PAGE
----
When Rivera retired last season, fans shouldn’t have worried about the final three outs, but rather the trickle-down effect his departure would cause for the big picture. For years, Robertson skillfully maneuvered through tight predicaments with the game hanging in the balance. Now it’s Betances’ turn to save the day, even if he doesn’t get awarded any saves for his effort.
Note: All advanced statistics are courtesy of FanGraphs.
Numbers are usually our friends, but they have a mean streak in small doses. A limited sample size often betrays our perception of reality, which especially bears true in the early weeks of the 162-game MLB season.
Chris Colabello isn’t going to lead the American League in RBI, Dayan Viciedo won’t seize the AL batting title and Aaron Harang isn’t going to hold the National League’s best ERA. Those bizarre stats didn’t even make the cut, but it just shows what craziness lurks less than a month into the year.
This statistical variance occurs throughout the season, but these outliers currently stand all on their own, without previous months of data to prove their fickleness. In July, these odd stretches are mere blips on the radar. In overall, they stick out more than an honorable character on Game of Thrones.
Unfortunately, neither lasts too long, but these stats are interesting while they stick around.
Note: All advanced stats, updated as of Thursday, April 24, are courtesy of FanGraphs.
Jeff Samardzija: 1.53 ERA…. and Zero Wins
I present to you Exhibit 23,457 on why individual wins are a meaningless measure for starting pitchers.
Jeff Samardzjia has thrown at least seven innings in each of his first five starts. The righty has surrendered just six earned runs this season, not allowing more than two runs in a single start. Despite his superb start, he still has not notched a single victory.
The Chicago Cubs have scored a combined 12 runs through all of his starts, and even that number is misleading. Three of those scores came in the 11th inning against the St. Louis Cardinals, after Jose Veras blew a save (and Samardzija win) in the ninth. Although the offense finally showed up for him in his last outing against the Arizona Diamondbacks, poor pitching and defense allowed Arizona to register nine runs in the ninth to squander Chicago’s 5-2 edge.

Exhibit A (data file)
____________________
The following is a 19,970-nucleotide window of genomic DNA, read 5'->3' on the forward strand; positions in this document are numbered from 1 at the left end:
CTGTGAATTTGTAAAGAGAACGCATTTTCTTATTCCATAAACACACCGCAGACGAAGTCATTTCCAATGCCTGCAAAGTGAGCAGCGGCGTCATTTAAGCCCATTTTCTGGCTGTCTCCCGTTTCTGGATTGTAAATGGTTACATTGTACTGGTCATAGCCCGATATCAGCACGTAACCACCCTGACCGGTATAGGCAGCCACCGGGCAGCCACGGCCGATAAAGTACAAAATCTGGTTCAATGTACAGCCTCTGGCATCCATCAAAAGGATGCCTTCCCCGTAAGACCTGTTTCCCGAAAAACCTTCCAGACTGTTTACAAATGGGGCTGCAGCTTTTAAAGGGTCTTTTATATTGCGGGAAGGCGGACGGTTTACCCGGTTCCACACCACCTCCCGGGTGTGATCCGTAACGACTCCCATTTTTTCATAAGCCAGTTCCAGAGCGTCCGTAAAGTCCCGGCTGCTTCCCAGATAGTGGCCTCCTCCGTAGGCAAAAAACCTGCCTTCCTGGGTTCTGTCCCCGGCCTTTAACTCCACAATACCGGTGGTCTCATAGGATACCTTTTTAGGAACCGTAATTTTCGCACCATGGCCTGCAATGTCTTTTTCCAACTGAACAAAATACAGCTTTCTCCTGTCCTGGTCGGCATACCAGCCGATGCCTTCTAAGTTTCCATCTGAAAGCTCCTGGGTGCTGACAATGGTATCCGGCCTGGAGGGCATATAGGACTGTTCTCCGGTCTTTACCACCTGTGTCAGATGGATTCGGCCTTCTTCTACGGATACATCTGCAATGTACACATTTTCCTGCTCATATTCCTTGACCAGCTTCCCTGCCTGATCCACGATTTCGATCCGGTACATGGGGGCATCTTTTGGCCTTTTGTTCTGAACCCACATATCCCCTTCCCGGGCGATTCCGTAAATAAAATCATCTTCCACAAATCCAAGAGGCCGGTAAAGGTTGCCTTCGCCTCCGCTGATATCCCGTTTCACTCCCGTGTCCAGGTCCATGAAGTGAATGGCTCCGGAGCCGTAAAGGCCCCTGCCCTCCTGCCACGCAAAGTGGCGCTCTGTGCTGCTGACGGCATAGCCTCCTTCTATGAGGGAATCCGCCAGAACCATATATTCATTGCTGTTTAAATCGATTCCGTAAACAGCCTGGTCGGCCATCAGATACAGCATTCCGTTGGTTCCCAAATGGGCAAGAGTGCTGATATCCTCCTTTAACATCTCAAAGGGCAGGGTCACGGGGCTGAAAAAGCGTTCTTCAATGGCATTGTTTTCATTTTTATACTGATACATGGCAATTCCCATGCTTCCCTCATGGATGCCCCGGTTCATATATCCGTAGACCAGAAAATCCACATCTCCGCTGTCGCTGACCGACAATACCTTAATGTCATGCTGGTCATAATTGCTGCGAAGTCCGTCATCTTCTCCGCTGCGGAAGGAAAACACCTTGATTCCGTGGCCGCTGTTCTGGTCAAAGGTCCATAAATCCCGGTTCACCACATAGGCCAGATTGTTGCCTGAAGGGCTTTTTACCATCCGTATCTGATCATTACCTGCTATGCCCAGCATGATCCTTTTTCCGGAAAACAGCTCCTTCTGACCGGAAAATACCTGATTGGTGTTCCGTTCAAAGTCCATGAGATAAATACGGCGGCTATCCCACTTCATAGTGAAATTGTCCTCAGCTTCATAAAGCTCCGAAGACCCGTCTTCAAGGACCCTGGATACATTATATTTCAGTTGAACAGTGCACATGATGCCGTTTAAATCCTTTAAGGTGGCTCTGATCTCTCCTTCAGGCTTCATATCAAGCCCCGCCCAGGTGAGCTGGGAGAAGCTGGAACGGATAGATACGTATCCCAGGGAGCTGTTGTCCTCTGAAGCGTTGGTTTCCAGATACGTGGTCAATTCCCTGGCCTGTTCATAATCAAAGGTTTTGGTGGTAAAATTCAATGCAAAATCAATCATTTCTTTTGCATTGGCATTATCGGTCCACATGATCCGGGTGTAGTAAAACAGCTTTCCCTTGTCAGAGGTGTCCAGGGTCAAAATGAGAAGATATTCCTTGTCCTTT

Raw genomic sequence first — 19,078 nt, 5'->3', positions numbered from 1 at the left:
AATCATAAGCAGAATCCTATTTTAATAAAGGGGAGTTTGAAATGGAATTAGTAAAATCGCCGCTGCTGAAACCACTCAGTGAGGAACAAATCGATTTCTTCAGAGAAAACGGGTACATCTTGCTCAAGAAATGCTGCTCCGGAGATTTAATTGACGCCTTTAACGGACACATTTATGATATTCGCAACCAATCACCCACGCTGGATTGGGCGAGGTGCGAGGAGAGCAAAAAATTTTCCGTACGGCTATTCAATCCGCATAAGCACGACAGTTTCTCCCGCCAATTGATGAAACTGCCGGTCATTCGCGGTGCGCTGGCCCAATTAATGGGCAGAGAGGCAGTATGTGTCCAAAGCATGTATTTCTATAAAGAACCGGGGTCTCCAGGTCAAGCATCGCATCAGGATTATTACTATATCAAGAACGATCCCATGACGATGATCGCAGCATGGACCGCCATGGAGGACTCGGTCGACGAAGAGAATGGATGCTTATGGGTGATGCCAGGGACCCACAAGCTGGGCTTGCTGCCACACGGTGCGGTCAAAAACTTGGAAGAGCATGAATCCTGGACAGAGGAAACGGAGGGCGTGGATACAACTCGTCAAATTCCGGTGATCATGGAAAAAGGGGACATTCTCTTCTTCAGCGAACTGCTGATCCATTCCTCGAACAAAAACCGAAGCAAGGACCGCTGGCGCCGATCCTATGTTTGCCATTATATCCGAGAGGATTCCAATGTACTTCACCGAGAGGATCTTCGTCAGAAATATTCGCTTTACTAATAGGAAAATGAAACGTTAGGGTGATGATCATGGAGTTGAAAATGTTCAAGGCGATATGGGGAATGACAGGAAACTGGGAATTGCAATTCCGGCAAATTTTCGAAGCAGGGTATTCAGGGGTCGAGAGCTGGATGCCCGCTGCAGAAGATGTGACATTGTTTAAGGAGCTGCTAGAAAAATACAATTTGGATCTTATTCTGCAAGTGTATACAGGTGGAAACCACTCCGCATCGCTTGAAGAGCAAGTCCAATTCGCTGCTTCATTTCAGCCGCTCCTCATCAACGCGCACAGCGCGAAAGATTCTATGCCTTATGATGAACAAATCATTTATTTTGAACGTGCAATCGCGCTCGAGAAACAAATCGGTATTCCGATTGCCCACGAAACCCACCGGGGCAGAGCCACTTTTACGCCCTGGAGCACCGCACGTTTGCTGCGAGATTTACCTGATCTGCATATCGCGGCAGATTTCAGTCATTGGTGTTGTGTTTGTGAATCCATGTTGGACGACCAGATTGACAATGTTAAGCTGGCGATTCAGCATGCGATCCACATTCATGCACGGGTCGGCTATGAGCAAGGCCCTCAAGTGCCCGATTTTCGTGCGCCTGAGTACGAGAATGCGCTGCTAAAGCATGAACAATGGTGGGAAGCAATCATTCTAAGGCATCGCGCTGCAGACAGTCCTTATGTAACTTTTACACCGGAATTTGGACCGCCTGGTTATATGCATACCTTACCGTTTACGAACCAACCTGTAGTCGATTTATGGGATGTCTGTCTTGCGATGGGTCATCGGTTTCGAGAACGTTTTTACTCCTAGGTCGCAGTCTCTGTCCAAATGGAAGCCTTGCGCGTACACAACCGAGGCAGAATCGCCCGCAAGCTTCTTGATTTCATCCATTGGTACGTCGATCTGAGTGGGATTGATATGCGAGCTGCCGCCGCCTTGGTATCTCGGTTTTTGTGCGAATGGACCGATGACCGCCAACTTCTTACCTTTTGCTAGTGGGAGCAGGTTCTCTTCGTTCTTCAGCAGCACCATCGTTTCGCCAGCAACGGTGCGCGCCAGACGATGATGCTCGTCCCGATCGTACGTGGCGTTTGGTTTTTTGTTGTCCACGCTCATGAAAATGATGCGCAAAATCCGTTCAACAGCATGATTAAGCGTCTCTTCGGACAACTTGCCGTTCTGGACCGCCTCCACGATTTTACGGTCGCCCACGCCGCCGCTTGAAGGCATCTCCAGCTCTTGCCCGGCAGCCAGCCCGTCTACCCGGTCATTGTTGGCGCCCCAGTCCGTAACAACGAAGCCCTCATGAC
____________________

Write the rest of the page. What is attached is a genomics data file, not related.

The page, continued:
Meanwhile, Jean Machi has already tallied four wins. Who’s Jean Machi, you ask? With four wins, he surely must be a burgeoning ace hungry to challenge Jose Fernandez as the game’s new premier hurler.
Nope, he’s a middle reliever who has pitched nine innings for the San Francisco Giants. He only needed to record one out in two of those victories. In conclusion, don’t judge a book by its cover, and never judge a pitcher by his win total.
Brett Lawrie: 18 RBI… While Hitting .165
RBI, although not as evil, are wins’ mischievous cousin on the hitting side. Batters can often enjoy spiked RBI totals due to the hard work of those ahead in the batting order. Constantly approaching the plate with runners in scoring position isn’t a skill, but rather the benefit of favorable circumstances.
How else can one explain Brett Lawrie’s head-scratching start? Somebody who remains loyal to the basic numbers will have a perplexing time summarizing his April. We can all agree his .165 batting average is dreadful. Surprisingly, 11 players currently hold worse averages, dubiously led by Curtis Granderson’s woeful .125 clip.
But despite his inability to hit the ball (and his .221 on-base percentage isn’t helping matters either), Lawrie has managed to drive in 18 runs. Only six players (Giancarlo Stanton, Colabello, Jose Abreu, Nelson Cruz, Albert Pujols and Mark Trumbo) have obtained higher tallies.